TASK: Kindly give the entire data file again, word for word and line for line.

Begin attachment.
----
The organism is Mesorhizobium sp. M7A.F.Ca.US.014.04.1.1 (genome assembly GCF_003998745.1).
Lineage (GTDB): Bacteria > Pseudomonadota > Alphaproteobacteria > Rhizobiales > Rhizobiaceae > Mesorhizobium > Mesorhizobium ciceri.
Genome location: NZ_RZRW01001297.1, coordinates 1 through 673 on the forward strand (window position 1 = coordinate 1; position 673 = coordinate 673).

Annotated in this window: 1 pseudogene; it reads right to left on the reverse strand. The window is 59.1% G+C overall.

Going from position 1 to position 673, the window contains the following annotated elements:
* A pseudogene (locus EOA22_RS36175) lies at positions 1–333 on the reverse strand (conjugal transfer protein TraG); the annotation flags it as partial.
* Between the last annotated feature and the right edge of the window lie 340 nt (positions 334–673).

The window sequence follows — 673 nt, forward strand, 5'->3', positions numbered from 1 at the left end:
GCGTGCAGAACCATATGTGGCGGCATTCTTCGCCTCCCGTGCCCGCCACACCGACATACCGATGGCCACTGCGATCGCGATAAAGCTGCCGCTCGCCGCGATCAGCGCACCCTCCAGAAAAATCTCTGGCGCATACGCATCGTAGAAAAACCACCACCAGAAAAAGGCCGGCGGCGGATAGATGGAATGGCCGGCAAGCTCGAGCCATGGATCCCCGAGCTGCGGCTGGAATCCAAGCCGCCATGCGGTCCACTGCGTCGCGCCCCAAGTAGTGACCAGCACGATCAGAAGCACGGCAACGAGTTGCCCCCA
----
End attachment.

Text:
The organism is Mesorhizobium sp. M7A.F.Ca.US.014.04.1.1 (genome assembly GCF_003998745.1).
Lineage (GTDB): Bacteria > Pseudomonadota > Alphaproteobacteria > Rhizobiales > Rhizobiaceae > Mesorhizobium > Mesorhizobium ciceri.
Genome location: NZ_RZRW01001297.1, coordinates 1 through 673 on the forward strand (window position 1 = coordinate 1; position 673 = coordinate 673).

Annotated in this window: 1 pseudogene; it reads right to left on the reverse strand. The window is 59.1% G+C overall.

Going from position 1 to position 673, the window contains the following annotated elements:
* A pseudogene (locus EOA22_RS36175) lies at positions 1–333 on the reverse strand (conjugal transfer protein TraG); the annotation flags it as partial.
* Between the last annotated feature and the right edge of the window lie 340 nt (positions 334–673).

The window sequence follows — 673 nt, forward strand, 5'->3', positions numbered from 1 at the left end:
GCGTGCAGAACCATATGTGGCGGCATTCTTCGCCTCCCGTGCCCGCCACACCGACATACCGATGGCCACTGCGATCGCGATAAAGCTGCCGCTCGCCGCGATCAGCGCACCCTCCAGAAAAATCTCTGGCGCATACGCATCGTAGAAAAACCACCACCAGAAAAAGGCCGGCGGCGGATAGATGGAATGGCCGGCAAGCTCGAGCCATGGATCCCCGAGCTGCGGCTGGAATCCAAGCCGCCATGCGGTCCACTGCGTCGCGCCCCAAGTAGTGACCAGCACGATCAGAAGCACGGCAACGAGTTGCCCCCA